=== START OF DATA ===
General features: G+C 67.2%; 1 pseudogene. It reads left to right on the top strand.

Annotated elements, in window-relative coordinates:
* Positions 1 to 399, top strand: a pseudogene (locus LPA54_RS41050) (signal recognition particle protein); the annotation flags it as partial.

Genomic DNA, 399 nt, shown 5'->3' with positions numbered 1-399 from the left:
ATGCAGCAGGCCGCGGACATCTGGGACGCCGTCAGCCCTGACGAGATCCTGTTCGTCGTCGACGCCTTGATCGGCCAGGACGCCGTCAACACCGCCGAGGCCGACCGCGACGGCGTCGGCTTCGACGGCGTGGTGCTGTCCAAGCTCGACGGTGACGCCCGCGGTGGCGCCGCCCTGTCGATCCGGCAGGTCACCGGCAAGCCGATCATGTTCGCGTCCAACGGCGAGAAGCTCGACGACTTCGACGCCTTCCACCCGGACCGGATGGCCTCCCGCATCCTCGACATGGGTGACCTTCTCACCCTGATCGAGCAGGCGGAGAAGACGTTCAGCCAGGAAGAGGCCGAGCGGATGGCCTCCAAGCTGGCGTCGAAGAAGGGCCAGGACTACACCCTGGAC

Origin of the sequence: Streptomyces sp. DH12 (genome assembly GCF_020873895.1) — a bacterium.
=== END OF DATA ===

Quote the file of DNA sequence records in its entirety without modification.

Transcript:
General features: G+C 67.2%; 1 pseudogene. It reads left to right on the top strand.

Annotated elements, in window-relative coordinates:
* Positions 1 to 399, top strand: a pseudogene (locus LPA54_RS41050) (signal recognition particle protein); the annotation flags it as partial.

Genomic DNA, 399 nt, shown 5'->3' with positions numbered 1-399 from the left:
ATGCAGCAGGCCGCGGACATCTGGGACGCCGTCAGCCCTGACGAGATCCTGTTCGTCGTCGACGCCTTGATCGGCCAGGACGCCGTCAACACCGCCGAGGCCGACCGCGACGGCGTCGGCTTCGACGGCGTGGTGCTGTCCAAGCTCGACGGTGACGCCCGCGGTGGCGCCGCCCTGTCGATCCGGCAGGTCACCGGCAAGCCGATCATGTTCGCGTCCAACGGCGAGAAGCTCGACGACTTCGACGCCTTCCACCCGGACCGGATGGCCTCCCGCATCCTCGACATGGGTGACCTTCTCACCCTGATCGAGCAGGCGGAGAAGACGTTCAGCCAGGAAGAGGCCGAGCGGATGGCCTCCAAGCTGGCGTCGAAGAAGGGCCAGGACTACACCCTGGAC

Origin of the sequence: Streptomyces sp. DH12 (genome assembly GCF_020873895.1) — a bacterium.